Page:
That produces cost and time-to-market advantages, and fosters competition that benefits OEMs, who have confidence in the entire ecosystem, in which ARM enables the shots rather than calling them. The diseconomies facing OEMs thinking about adopting Intel are substantial.
That's not to say that ARM's position is impregnable. Intel's business model gives it many dollars per chip sold, where ARM collects just a few cents. It has breathtaking cash generation, deriving from the markets it dominates and the gross margin position it harvests. That war chest enables all kinds of attacks on the market it must succeed in if it's to maintain anything like its present position as the world goes mobile.
They must succeed. But that doesn't mean they will. And they are in the unenviable position of seeing both their star weapon - the wealth of software written first for x86 - degrading so unexpectedly rapidly, and of finding themselves facing a new wave of competition in Windows and server markets.
Half a league, half a league, half a league onward. It's a magnificent warhorse, and you have to admire the cavalry charge, but just look at the heavy artillery on every side.
Mobile malware is a problem, but McAfee isn't the solution. Buying McAfee guarantees that other security vendors will build closer relationships with ARM - and time will tell whether we need a new model operating system and better security on the device or a new model for mobile e-commerce where the device is simply assumed to be compromised.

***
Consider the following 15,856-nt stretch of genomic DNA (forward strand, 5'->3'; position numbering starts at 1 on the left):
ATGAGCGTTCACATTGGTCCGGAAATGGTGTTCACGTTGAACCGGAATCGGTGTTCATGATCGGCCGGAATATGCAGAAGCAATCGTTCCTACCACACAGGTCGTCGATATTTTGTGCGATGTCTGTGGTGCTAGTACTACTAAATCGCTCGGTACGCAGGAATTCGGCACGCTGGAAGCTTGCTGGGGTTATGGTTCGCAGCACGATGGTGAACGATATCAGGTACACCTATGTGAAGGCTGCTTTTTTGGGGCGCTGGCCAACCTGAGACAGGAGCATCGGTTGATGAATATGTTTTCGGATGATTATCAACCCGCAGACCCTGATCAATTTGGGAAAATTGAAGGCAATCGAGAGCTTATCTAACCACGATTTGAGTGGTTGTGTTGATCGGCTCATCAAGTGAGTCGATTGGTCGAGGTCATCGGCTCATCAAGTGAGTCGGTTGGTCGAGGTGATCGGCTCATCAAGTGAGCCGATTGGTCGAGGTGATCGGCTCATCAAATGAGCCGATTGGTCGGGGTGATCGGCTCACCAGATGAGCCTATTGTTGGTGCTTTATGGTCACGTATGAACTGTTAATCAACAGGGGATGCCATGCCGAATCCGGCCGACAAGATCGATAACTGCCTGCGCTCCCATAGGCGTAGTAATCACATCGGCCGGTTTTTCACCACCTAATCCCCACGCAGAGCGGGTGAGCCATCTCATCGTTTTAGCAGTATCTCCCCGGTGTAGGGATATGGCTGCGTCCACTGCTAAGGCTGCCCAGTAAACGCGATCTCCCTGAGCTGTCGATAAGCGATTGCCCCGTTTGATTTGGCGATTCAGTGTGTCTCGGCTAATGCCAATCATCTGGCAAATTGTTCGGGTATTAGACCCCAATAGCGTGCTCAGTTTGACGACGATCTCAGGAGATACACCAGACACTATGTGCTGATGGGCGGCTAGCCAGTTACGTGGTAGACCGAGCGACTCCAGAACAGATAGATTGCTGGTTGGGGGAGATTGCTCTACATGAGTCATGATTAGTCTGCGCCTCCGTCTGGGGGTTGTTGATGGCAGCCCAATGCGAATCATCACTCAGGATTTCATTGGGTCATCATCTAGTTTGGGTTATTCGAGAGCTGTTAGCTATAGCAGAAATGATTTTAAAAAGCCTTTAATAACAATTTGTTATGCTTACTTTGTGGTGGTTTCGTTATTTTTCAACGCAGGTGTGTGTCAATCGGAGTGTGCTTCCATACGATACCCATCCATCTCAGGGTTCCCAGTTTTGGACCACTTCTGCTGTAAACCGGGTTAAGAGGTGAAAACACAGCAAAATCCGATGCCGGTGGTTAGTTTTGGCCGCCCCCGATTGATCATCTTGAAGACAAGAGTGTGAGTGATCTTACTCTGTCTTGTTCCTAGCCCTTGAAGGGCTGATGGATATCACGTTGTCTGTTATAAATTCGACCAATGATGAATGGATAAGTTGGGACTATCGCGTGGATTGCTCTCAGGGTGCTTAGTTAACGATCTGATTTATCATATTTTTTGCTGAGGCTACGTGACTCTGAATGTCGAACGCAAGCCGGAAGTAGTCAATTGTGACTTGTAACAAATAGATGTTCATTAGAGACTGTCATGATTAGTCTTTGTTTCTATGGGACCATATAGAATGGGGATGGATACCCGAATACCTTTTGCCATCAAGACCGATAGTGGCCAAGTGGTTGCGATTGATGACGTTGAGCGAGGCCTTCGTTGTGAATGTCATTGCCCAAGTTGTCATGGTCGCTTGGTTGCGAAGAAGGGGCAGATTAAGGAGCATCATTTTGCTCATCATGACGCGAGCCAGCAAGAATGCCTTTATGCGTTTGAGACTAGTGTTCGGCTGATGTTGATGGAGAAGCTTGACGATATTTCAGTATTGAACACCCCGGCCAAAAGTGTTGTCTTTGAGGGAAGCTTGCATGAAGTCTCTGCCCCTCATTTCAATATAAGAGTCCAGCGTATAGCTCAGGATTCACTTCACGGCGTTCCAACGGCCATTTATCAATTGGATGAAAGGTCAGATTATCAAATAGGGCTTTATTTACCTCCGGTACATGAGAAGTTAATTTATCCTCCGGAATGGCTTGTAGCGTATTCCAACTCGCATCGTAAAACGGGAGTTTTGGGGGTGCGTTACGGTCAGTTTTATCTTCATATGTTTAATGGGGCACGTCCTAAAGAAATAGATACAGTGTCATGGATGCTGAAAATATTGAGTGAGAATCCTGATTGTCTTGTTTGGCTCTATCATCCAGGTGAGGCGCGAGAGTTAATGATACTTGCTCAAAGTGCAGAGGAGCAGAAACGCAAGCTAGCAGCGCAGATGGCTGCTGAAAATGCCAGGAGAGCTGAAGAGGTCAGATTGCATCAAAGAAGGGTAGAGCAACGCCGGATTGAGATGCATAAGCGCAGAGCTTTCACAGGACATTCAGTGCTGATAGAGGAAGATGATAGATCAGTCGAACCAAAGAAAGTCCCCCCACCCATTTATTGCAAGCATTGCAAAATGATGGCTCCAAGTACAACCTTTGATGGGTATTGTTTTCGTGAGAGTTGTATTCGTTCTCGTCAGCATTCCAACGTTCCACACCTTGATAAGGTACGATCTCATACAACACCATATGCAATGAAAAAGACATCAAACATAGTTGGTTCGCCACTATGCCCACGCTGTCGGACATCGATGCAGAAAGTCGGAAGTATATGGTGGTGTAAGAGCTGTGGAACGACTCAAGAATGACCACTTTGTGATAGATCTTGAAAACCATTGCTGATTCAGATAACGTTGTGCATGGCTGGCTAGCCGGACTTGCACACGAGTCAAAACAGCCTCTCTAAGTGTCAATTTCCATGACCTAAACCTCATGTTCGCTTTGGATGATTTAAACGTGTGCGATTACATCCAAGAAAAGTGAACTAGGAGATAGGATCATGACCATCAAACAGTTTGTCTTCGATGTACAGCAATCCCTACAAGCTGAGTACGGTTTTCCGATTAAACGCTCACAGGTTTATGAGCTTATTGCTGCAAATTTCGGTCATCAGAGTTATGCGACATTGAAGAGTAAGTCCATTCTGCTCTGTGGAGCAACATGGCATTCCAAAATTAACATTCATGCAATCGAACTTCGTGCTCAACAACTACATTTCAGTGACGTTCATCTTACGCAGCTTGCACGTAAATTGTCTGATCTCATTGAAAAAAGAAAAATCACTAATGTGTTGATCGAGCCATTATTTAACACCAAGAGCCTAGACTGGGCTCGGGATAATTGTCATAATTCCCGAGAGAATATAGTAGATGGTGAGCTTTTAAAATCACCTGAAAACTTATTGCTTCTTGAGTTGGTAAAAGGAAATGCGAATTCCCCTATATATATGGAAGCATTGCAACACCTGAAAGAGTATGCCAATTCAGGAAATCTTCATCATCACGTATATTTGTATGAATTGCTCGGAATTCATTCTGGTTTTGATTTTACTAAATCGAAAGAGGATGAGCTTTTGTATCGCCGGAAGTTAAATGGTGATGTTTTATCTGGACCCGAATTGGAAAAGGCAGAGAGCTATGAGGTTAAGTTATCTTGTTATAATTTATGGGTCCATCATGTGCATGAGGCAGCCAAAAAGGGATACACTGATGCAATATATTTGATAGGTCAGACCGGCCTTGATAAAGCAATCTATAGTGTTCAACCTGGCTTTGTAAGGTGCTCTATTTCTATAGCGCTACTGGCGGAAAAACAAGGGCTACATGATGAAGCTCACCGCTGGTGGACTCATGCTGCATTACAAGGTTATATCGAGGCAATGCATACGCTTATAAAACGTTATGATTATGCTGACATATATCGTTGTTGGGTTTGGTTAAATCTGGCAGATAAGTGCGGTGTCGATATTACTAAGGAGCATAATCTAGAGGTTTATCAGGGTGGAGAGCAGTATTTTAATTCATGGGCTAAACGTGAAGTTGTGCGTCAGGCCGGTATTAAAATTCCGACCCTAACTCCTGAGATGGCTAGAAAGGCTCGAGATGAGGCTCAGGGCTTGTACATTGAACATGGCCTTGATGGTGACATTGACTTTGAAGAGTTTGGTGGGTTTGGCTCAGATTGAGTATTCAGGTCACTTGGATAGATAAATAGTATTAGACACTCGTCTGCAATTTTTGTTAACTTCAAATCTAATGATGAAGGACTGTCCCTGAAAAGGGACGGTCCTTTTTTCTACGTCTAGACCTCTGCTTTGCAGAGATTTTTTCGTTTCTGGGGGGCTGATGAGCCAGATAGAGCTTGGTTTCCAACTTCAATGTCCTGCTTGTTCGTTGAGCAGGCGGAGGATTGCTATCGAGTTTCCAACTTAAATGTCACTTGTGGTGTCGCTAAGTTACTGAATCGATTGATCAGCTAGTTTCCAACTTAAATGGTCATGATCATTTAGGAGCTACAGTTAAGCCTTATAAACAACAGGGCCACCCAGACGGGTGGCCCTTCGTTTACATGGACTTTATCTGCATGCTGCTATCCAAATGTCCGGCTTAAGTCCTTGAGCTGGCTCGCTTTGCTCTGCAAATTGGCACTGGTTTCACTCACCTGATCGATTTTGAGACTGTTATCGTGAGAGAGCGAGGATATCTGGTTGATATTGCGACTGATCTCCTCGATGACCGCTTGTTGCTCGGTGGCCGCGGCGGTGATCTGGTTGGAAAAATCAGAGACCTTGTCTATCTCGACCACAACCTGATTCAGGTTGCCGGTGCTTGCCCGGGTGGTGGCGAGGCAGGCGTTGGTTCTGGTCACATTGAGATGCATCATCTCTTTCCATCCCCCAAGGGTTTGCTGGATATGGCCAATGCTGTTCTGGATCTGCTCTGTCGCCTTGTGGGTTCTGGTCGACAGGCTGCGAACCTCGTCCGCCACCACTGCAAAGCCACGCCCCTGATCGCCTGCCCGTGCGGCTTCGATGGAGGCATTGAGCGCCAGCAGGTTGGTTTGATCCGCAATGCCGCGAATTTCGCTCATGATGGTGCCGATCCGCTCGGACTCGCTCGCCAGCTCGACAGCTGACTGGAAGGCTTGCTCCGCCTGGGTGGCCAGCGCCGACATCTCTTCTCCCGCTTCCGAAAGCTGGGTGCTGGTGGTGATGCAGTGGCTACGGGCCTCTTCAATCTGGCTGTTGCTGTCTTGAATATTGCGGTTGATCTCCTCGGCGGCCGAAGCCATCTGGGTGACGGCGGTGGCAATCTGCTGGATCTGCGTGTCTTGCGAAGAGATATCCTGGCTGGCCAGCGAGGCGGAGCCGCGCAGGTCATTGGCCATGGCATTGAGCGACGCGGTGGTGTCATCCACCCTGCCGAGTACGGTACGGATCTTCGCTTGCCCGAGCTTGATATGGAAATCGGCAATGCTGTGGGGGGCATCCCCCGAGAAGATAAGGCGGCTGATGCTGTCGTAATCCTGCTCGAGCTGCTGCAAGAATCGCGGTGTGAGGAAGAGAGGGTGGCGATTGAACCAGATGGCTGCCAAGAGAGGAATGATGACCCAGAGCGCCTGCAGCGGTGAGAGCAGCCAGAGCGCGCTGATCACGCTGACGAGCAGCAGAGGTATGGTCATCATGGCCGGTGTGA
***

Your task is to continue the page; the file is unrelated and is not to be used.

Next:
This reminds me of the last days of the telecoms bubble, where the only thing that mattered was the size of the deal plus a powerpoint majoring on the word 'synergy.' Mcafee has been bought because it's big enough. Unfortunately it's not good enough to give Intel what it needs, and it guarantees further cooling in the Wintel alliance.
That first false dawn
As it happens, I went to visit Apple on a fact-finding mission as the Newton team was being disbanded, and interviewed leading players. I was looking at different systems; the focus wasn't Newton but General Magic's "Magic Cap." We looked at a number of other systems too, focusing on PDA and mobile media technologies.
Magic Cap pioneered the approach that Apple used with iPhone - building a community of network operators. It showed promise, but it was seriously flawed, and the dead hand of operator control had the inevitable result.
At that time, Microsoft's abysmal WinCE was both confident and victorious. It was puny, unimaginative and annoying but it leveraged Windows and Office. But it always looked like the past, not the future. It wasn't good, it wasn't loveable, it was just there. Newton had the glimmers of loveability, but the tech was flawed and Apple just didn't _get_ networking.
I love the way that Apple has re-invigorated the smartphone world. To me, iPhone and Android look like today - they capture the best of what was already forming all those years back. But I'm still waiting for something that looks like tomorrow, and I have a suspicion that neither Apple nor Google has the vision for the jump from lean and useable touch OS to something truly new.